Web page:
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Jason Adkins, Forum Communications Co., Published January 11 2010

Becker County projects receive grants

DETROIT LAKES, Minn. – Two Becker County projects are beneficiaries of the state’s Lessard-Sams Outdoor Heritage Council’s awarding of $3.75 million worth of grants statewide for the conservation partners legacy program.

The council approved applications from the Pelican River Watershed District for acquiring land for the Rice Lake Wetland Restoration project and another from the Minnesota Waterfowl Association for a land purchase in the northwest part of the county.

The grants are part of the state sales tax increase that will provide $7 billion over 25 years for wildlife, water restoration, parks and arts funding that was passed by voters as the Clean Water, Land and Legacy constitutional amendment in November 2008.

Local sources must provide 10 percent of project funding.

The $125,000 awarded to the Rice Lake Wetland Restoration project will go to purchase 49 acres of land near an industrial park. The Pelican River Watershed District applied for $251,000 in funding.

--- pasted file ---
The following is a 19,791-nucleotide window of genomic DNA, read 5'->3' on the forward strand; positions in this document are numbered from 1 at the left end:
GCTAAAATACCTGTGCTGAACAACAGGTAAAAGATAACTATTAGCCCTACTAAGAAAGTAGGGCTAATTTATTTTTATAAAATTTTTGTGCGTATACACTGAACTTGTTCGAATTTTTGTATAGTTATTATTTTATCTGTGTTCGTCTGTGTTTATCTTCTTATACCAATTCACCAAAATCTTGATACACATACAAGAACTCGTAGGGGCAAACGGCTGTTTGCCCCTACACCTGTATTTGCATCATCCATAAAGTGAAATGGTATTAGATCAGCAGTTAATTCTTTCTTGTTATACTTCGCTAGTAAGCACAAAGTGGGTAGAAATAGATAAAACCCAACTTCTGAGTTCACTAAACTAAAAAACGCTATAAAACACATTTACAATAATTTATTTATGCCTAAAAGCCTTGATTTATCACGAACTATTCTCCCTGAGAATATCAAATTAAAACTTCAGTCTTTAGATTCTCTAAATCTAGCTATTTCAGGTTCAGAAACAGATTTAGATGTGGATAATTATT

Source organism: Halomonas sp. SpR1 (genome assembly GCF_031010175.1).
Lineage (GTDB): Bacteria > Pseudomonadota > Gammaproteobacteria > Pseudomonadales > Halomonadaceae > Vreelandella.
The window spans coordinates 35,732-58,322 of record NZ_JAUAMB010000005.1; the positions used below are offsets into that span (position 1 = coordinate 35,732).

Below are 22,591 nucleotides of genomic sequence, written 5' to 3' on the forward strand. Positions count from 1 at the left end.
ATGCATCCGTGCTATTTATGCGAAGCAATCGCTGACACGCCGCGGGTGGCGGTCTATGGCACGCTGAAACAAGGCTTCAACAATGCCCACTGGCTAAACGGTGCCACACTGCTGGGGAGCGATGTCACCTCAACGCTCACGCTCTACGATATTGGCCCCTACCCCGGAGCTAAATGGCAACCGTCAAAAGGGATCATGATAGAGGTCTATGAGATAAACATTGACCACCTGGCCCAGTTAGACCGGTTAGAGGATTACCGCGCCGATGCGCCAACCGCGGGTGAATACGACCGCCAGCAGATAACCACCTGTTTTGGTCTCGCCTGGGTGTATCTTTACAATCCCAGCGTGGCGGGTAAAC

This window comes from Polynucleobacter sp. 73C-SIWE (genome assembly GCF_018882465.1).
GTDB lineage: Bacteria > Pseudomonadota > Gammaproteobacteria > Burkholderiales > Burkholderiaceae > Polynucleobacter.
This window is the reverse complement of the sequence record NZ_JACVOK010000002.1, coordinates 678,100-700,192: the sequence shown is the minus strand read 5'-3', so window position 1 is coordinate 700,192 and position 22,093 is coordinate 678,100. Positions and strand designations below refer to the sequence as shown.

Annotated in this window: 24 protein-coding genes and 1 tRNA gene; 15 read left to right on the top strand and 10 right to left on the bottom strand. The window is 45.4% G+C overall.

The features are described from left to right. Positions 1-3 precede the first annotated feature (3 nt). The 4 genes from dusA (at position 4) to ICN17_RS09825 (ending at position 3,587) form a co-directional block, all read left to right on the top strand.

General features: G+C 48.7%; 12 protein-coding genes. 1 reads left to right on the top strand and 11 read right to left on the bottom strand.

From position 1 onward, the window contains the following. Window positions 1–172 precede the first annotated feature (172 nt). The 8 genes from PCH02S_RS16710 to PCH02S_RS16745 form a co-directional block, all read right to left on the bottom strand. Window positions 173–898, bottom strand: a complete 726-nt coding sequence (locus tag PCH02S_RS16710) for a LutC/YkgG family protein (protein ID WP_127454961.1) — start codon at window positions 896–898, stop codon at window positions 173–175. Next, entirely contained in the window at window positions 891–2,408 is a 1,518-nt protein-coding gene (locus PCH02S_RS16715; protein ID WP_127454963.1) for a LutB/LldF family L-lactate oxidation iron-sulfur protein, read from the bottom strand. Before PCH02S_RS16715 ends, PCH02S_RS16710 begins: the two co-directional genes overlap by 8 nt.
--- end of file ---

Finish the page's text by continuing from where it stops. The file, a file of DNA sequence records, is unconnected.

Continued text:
The Rice Lake Project, when completed, will help reduce phosphorus levels in Detroit Lake. An additional benefit is helping preserve wildlife habitat.

The land acquisition is part of a 400-acre project.

The second project, the Helliksen Prairie Waterfowl Production Area acquisition, will go toward purchasing a 156-acre piece of property owned by Becker County. The Council awarded $75,000 – the amount requested on the application – for the land purchase.

That project received the second-highest score by the Minnesota Department of Natural Resources in its ranking of grant applications.

“It’s something that a lot of folks were invested in seeing the land stay in conservation status,” said Detroit Lakes Wetland Management District Manager Scott Kahan.

Minnesota Waterfowl Association Executive Director Brad Nylin said the project makes sense for a lot of reasons. One of those is that the federal Fish and Wildlife Service has done restoration work on the land already.

Jason Adkins is a reporter for the Detroit Lakes Tribune, which is owned by Forum Communications Co.